What Can Hurt An Appraisal
A successful real estate transaction is something like solving a Rubic's Cube. If you just pick up the cube for the first time it is confusing, and without knowing the formulas, it can be almost impossible to get all of the sides completely solved. If you have learned the formulas for solving the cube however, it becomes much easier, and you realize that everything works well once you understand the process. Just as not following one of the formulas correctly can keep you from solving the cube, having one missing process correctly in place can cause a real estate transaction to fail. The home appraisal is one of the challanges that both home buyers and sellers face. The first step is in accepting that an appraisal is not the same as the home inspection. While the appraisal may not be as thorough an inspection of the property itself as the home inspection provides, it may very well be more problematic. Understanding issues that can often affect an appraisal is the best way to have problems taken care of before the appraiser inspects the home, increasing the chances for a positive outcome.
Repairs Cited By Bank Appraiser
Often if there is a problem with an appraisal it stems from needed repairs in the home. As mentioned, the appraiser is not doing a home inspection, however they are looking for issues that need to be addressed. The appraiser will have guidelines that may differ between the various types of financing, such as FHA and VA loans. These types of government loans will have tougher requirements than a conventional loan may have.
Paint Peeling or Damaged
Peeling paint is especially notated in homes built prior to 1978, in which the paint may be lead based. For homes built in those years, the appraiser will pay close attention to paint on both exterior and interior walls, as well as windows to verify there is no peeling. In most cases this will have to be remedied before the loan can be processed. If the current season or climate is not condusive to painting, the mortgage lender may agree to have money placed in escrot until the climate will permit the repairs to be done. For example if a home is being purchased in winter in an area with heavy snowfall, the buyer may be granted putting off the repairs until spring as long as the money is kept in escrow to cover the expenses.
Safety is always a concern, and handrails are required with most mortgages if there are more than three steps. This being the case, a seller may need to install handrails on porch or deck steps to remove this appraisal issue.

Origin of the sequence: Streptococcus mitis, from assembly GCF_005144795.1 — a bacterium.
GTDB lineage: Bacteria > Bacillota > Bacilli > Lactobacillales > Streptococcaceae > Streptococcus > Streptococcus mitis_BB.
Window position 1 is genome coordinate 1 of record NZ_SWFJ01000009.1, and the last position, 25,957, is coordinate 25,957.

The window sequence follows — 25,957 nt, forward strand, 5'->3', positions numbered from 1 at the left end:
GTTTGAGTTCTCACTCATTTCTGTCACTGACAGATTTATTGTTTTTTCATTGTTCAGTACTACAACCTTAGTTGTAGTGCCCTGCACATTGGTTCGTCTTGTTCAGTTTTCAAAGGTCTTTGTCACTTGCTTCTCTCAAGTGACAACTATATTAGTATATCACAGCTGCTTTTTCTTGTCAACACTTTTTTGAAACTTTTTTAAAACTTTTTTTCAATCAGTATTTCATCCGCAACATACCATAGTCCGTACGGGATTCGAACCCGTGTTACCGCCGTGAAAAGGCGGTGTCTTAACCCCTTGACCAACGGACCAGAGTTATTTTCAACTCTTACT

Replacing or repairing a roof can be one of the most costly issues a home owner faces. Based on the potential expense incurred from replacing a roof the appraiser will be sure to inspect the roofs condition. Most types of mortgages will require that a roof has at least 3 years life expectancy left. If the appraiser is not able to confirm this, they may require having a roof certification completed by a roofing contractor before the closing date as evidence that the roof has the longevity mandated by the lender.
Broken Windows or Glass
While the appraiser will not typically inspect to see if windows open and close correctly, broken or missing glass is a common issue cited in an appraisal. As a Realtor, I would never recommend that someone make an offer on a property that has this type of damage without specifying in the purchase and sale agreement stipulations that these repairs need to be made prior to the appraisal date.
Heating and Cooling Issues
The appraiser, as well as the home inspector will verify that the air conditioning and heating units work. Just as is true with roof repairs, HVAC problems can be very costly to repair, and ensuring they function properly is imparative for the mortgage lender. Communicate well with the home inspector, as that will take place before the appraisal, and make sure that emphasis is placed on the heating and air conditioning systems early on to avoid any surprises later that could affect the loan process.